Siqueiros Americá Tropical Project
El Pueblo Historic Monument
Street art is having something of a moment right now in Los Angeles. MOCA’s Art in the Streets show is totally loved and totally hated. And somehow MOCA has managed to underplay the censorship issues that arose months ago when the graffiti artist Blu’s mural was whitewashed from the Geffen Contemporary’s north wall. I’ve been told Blu wanted to show Deitch sketches for the mural, but Deitch couldn’t (wouldn’t?) because he was too busy at Basel in Miami…
The whitewashed wall has since been painted over by a group of artists. The new mural, called Birds of a Feather, is sprawling and beautiful. But how long with this new mural stay up? Will it be whitewashed when the show is over? Will it stay up after the show as a memento; for how long? Even if the mural is painted over, it will still always be there, under just a layer of paint, just like Blu’s mural is now. Those paint layers can always be removed in the future.
Little over a mile away from the Geffen Contemporary, layers of paint have been removed from the second story of Los Angeles’s Italian Hall (part of El Pueblo Historic Monument) to reveal a mural that was censored almost eighty years ago. The Mexican artist David Alfaro Siqueiros painted the large mural Americá Tropical in 1932. It was whitewashed within months of its completion (Blu’s mural had been finished for a few hours before it was whitewashed). Since 1994, the Getty Conservation Institute (GCI) has been working to conserve Siqueiros’s controversial fresco mural.
The initial announcement of GCI’s work at the site (and the donation of large amounts of money for the project) was made with a coinciding announcement that the mural would be on view within a year or two. That was 16 years ago. The GCI subsequently became angry with the City of Los Angeles for not upholding their end of the arrangement: to raise funds for a viewing platform and interpretive center for the mural. The GCI issued an ultimatum to the City of Los Angeles: if it failed to raise their portion of the funding, the GCI would pull out of the project. The deadline for that ultimatum passed on July 1, 2005.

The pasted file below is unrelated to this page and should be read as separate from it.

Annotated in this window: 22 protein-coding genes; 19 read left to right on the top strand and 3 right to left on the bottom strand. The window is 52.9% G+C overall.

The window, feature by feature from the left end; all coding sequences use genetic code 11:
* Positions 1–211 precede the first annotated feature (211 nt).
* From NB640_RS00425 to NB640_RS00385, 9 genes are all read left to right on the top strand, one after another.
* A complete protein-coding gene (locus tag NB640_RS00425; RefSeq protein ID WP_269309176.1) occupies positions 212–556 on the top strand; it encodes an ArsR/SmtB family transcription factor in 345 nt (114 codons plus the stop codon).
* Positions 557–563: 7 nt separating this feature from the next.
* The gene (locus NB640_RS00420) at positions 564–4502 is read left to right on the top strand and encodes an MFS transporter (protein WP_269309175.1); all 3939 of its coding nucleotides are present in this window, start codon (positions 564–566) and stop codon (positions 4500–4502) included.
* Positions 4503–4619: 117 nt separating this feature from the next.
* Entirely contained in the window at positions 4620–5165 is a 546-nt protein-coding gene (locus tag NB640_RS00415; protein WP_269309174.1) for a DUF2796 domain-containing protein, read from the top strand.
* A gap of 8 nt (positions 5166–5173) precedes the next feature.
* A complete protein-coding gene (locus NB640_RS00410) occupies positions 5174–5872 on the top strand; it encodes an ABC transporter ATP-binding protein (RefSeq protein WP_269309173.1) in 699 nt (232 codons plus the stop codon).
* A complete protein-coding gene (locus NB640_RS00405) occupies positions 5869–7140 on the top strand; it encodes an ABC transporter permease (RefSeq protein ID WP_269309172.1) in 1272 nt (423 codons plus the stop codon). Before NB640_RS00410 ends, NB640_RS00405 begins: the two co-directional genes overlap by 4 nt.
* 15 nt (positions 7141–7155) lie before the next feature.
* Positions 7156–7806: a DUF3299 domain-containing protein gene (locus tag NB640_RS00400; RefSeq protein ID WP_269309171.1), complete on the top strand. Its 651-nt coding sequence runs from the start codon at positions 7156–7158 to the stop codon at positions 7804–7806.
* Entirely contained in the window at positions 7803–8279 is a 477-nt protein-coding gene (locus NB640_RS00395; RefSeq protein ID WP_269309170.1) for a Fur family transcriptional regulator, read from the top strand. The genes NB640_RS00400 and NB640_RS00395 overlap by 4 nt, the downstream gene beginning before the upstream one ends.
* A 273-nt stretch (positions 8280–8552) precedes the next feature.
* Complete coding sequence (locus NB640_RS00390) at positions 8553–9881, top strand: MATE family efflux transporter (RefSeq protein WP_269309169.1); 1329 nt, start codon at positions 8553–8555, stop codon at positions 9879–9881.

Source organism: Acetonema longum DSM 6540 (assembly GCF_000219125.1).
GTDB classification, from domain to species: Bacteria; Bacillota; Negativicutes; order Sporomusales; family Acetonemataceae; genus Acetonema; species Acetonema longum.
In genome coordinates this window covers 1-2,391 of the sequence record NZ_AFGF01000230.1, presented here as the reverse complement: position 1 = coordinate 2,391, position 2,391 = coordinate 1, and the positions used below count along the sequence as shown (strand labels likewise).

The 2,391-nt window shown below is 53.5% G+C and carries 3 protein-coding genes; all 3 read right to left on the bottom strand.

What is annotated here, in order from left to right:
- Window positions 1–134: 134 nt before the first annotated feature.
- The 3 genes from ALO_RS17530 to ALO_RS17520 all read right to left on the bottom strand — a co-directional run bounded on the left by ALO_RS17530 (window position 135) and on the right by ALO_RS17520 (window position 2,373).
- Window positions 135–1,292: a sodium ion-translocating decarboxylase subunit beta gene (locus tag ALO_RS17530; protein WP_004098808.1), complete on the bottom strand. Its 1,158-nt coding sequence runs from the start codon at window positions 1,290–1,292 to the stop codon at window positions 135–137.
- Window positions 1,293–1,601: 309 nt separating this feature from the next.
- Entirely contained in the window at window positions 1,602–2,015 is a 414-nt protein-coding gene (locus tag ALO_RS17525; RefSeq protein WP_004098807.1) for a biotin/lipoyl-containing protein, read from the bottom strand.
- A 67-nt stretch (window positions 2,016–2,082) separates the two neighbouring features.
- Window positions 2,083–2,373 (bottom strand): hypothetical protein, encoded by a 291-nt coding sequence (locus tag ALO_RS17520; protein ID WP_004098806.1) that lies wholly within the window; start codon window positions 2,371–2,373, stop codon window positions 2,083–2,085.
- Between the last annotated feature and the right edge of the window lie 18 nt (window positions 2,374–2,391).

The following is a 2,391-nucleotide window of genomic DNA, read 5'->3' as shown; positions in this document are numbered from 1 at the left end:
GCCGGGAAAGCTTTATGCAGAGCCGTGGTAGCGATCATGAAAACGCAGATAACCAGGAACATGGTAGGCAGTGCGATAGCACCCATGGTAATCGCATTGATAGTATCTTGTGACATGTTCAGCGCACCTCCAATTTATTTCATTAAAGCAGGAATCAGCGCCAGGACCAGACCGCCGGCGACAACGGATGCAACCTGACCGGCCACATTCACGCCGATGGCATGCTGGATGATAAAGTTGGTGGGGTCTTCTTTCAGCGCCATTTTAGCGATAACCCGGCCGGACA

Finally, on September 8 of last year, ground broke on the project for the viewing platform and interpretive center, designed by Pugh + Scarpa, which is slated to be finished next year. With the groundbreaking came the news of a new private-public investment. The funding of the project will come from an $8.95 million investment. $5 million of that amount comes directly from the City of Los Angeles (who owns and will operate the site). The additional $3.95 million comes from a grant from the GCI.
This private-public investment fits into the missions of both organizations. For the GCI it is the completion of a long-term conservation project. It is also a way for the GCI to exhibit their efforts, and a way for them to show their work locally in Los Angeles. For the City of Los Angeles the completion of this project (and making this one-of-a-kind artwork open to the public) also fits. Local press and the Latino community of Los Angeles have been pressuring the City to uphold their end of the project for years (16 years).
While the Siqueiros mural project is coming to a successful end, it makes me wonder about the murals at MOCA. Will we have to wait 80 years to see Blu’s mural again? In 80 years might the GCI be doing conservation on the Geffen Contemporary’s wall? Would they decide to conserve Birds of a Feather, or Blu’s censored mural? Would either of them be conserved?—It is “street art” after all.